Oelwerke Teutonia v. Erlanger,
Annotate this Case
248 U.S. 521 (1919)
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U.S. Supreme Court
Oelwerke Teutonia v. Erlanger, 248 U.S. 521 (1919)
Oelwerke Teutonia v. Erlanger
Nos. 162, 181
Submitted January 20, 1919
Decided February 3, 1919
248 U.S. 521
APPEALS FROM THE SUPREME COURT
OF THE PHILIPPINE ISLANDS
A finding that a vessel was abandoned, concurred in by the court of first instance and the Supreme Court of the Philippine Islands, in a salvage case, will be accepted by this Court when supported by evidence. P. 248 U. S. 524.
Unless there has been some violation of principle or clear mistake, appeals to this Court on the amounts allowed for salvage are not encouraged. Id.
The right of a speculative salvor is to share in the benefit resulting
from his work; he is not entitled to reimbursement for his actual expenses, but the necessary work as well as the degree of danger should be considered in fixing his allowance. P. 248 U. S. 525.
A decree of the Supreme Court of the Philippines allowing 40% of the net value of cargo as salvage, with interest, affirmed. 34 Phil.Rep. 178 affirmed.
The case is stated in the opinion.
MR. JUSTICE HOLMES delivered the opinion of the court.
These are cross-appeals from a judgment on a complaint for salvage of cargo brought by Erlanger & Galinger to which the defendant, Oelwerke Teutonia, answered denying the services and setting up a counterclaim for damages alleged to have been caused by the negligence and incompetence of the plaintiffs. The Court of First Instance found for the plaintiffs and awarded to them one-half of the net proceeds of the property saved. On appeal, the Supreme court of the Philippine Islands, while otherwise confirming the findings of the Court of First Instance, reduced the award to forty percent of the main part of the cargo, which was copra, and to twenty percent of a small item of agar agar which does not need further mention. We assume that the plaintiffs receive a corresponding proportion of the interest accruing upon the fund.
The main facts are these. The steamship Nippon, loaded principally with copra, went aground on Scarborough Reef, 120 or 130 miles from Luzon, in the afternoon of May 8, 1913. The next day, the chief officer and nine of the crew were sent off in the only seaworthy small boat in search of help, and on the twelfth reached Santa Cruz, Luzon, and telegraphed to Manila for "immediate assistance for saving crew." Help was sent at once, and on the 13th, the captain and crew went to Hong Kong on a mail steamer that stopped for them, the captain preferring to take that course rather than to go to Manila by a coast guard cutter that had been sent to the wreck. On May 14, the plaintiffs chartered a cutter, and took possession of the Nippon on the 17th. Shortly after this, the work of salvage was begun. It was finished in July when the vessel, the claim for which has been paid, and a great part of the cargo were saved.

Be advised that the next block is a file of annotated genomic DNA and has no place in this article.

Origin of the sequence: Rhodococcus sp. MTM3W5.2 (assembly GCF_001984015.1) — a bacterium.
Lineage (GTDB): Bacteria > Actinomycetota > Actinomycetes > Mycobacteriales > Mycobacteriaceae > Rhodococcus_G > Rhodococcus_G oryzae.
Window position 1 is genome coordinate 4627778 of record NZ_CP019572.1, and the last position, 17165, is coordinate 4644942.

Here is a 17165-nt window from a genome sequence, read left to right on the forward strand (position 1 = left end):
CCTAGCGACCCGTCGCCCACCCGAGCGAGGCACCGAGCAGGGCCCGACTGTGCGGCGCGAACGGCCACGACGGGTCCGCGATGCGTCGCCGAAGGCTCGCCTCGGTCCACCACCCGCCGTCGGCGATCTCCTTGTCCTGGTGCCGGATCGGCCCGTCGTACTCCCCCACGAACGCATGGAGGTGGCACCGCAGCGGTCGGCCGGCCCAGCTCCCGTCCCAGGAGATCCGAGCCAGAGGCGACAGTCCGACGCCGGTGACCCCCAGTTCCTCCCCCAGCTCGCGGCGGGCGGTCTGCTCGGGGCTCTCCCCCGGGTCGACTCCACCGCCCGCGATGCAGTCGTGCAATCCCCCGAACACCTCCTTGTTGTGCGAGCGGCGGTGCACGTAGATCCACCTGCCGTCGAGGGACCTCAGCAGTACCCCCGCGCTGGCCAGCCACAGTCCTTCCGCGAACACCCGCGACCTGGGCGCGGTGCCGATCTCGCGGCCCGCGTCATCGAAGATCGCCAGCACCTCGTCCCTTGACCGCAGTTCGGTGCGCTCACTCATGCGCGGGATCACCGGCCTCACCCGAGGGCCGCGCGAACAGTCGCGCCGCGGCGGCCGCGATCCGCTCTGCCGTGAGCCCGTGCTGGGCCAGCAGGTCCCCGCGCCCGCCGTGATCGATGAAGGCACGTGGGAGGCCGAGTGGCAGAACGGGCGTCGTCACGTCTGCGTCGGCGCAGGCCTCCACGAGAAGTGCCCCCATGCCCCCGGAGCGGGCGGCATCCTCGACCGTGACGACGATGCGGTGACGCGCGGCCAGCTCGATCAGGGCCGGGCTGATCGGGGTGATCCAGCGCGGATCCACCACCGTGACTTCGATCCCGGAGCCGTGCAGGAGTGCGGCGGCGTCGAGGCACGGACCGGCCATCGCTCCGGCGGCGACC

There were protests on behalf of interested parties after the plaintiffs had started, and it is denied that the vessel was abandoned. But all the earliest communications and circumstances indicate that the only hope when the chief officer left the ship was to save the lives of those left on board, and that there was no greater expectation when the captain was taken off. It is unnecessary to say more about the evidence than that it shows no ground for departing from the usual rule when two courts have agreed about the facts. As the only point of difference with regard to them concerns the amount of salvage allowed, that is the only question upon which we shall say a word.
Unless there has been some violation of principle or clear mistake, appeals to this Court concerning the amount of the allowance are not encouraged. Hobart v. Drogan, 10 Pet. 108, 35 U. S. 119; Post v. Jones, 19 How. 150, 60 U. S. 160. The plaintiffs complain that their expenses were not taken into account, or were not given sufficient consideration. But, as was pointed out by the court below, the
cost was their affair. There was no contract and no request. They went into a speculation, and their only claim is a lien upon goods that they have rescued for a share in the saving that they have made for the owners. The right to share in a benefit that is the result of their work is the only ground upon which the plaintiffs can stand. Of course, within that limit, the necessary work and the danger are matters to be considered. Here, the danger might have been great, but it was not, and the work seems to deserve neither much praise nor much blame. There was more of commercial speculation and less of help not to be found elsewhere than is usual in salvage cases, and we are not prepared to say that the Supreme court ought to have allowed more. We are equally unprepared to say that it should have allowed less. The services were rendered rightfully, and were fairly efficient. Neither side would be likely to inspire enthusiasm, and both justly may be left where they were left by the court below.